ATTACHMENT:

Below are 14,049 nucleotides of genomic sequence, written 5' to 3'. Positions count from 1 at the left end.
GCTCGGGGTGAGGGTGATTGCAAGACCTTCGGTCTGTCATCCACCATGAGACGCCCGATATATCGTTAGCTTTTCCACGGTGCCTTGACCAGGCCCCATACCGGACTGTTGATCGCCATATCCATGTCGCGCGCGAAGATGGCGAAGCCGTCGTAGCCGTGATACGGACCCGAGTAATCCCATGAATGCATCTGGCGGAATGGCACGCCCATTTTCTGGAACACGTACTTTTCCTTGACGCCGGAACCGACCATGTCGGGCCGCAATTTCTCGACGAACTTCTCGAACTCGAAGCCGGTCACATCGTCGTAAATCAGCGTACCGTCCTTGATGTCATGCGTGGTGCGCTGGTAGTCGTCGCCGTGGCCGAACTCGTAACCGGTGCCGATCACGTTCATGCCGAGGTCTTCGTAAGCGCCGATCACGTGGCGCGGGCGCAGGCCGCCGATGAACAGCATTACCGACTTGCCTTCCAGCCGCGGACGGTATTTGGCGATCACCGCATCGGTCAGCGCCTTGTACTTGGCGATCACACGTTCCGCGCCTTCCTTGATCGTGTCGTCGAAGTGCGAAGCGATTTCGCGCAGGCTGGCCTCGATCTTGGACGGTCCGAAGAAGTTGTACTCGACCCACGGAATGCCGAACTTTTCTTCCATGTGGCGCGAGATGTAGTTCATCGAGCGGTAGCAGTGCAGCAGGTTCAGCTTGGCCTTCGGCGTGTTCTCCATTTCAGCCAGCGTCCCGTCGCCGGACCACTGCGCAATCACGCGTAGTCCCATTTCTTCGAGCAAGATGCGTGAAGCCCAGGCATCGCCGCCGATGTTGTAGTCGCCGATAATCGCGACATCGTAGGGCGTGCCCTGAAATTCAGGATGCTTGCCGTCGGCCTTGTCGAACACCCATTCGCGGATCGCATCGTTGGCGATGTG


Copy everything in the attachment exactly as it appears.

Below are 14,049 nucleotides of genomic sequence, written 5' to 3'. Positions count from 1 at the left end.
GCTCGGGGTGAGGGTGATTGCAAGACCTTCGGTCTGTCATCCACCATGAGACGCCCGATATATCGTTAGCTTTTCCACGGTGCCTTGACCAGGCCCCATACCGGACTGTTGATCGCCATATCCATGTCGCGCGCGAAGATGGCGAAGCCGTCGTAGCCGTGATACGGACCCGAGTAATCCCATGAATGCATCTGGCGGAATGGCACGCCCATTTTCTGGAACACGTACTTTTCCTTGACGCCGGAACCGACCATGTCGGGCCGCAATTTCTCGACGAACTTCTCGAACTCGAAGCCGGTCACATCGTCGTAAATCAGCGTACCGTCCTTGATGTCATGCGTGGTGCGCTGGTAGTCGTCGCCGTGGCCGAACTCGTAACCGGTGCCGATCACGTTCATGCCGAGGTCTTCGTAAGCGCCGATCACGTGGCGCGGGCGCAGGCCGCCGATGAACAGCATTACCGACTTGCCTTCCAGCCGCGGACGGTATTTGGCGATCACCGCATCGGTCAGCGCCTTGTACTTGGCGATCACACGTTCCGCGCCTTCCTTGATCGTGTCGTCGAAGTGCGAAGCGATTTCGCGCAGGCTGGCCTCGATCTTGGACGGTCCGAAGAAGTTGTACTCGACCCACGGAATGCCGAACTTTTCTTCCATGTGGCGCGAGATGTAGTTCATCGAGCGGTAGCAGTGCAGCAGGTTCAGCTTGGCCTTCGGCGTGTTCTCCATTTCAGCCAGCGTCCCGTCGCCGGACCACTGCGCAATCACGCGTAGTCCCATTTCTTCGAGCAAGATGCGTGAAGCCCAGGCATCGCCGCCGATGTTGTAGTCGCCGATAATCGCGACATCGTAGGGCGTGCCCTGAAATTCAGGATGCTTGCCGTCGGCCTTGTCGAACACCCATTCGCGGATCGCATCGTTGGCGATGTG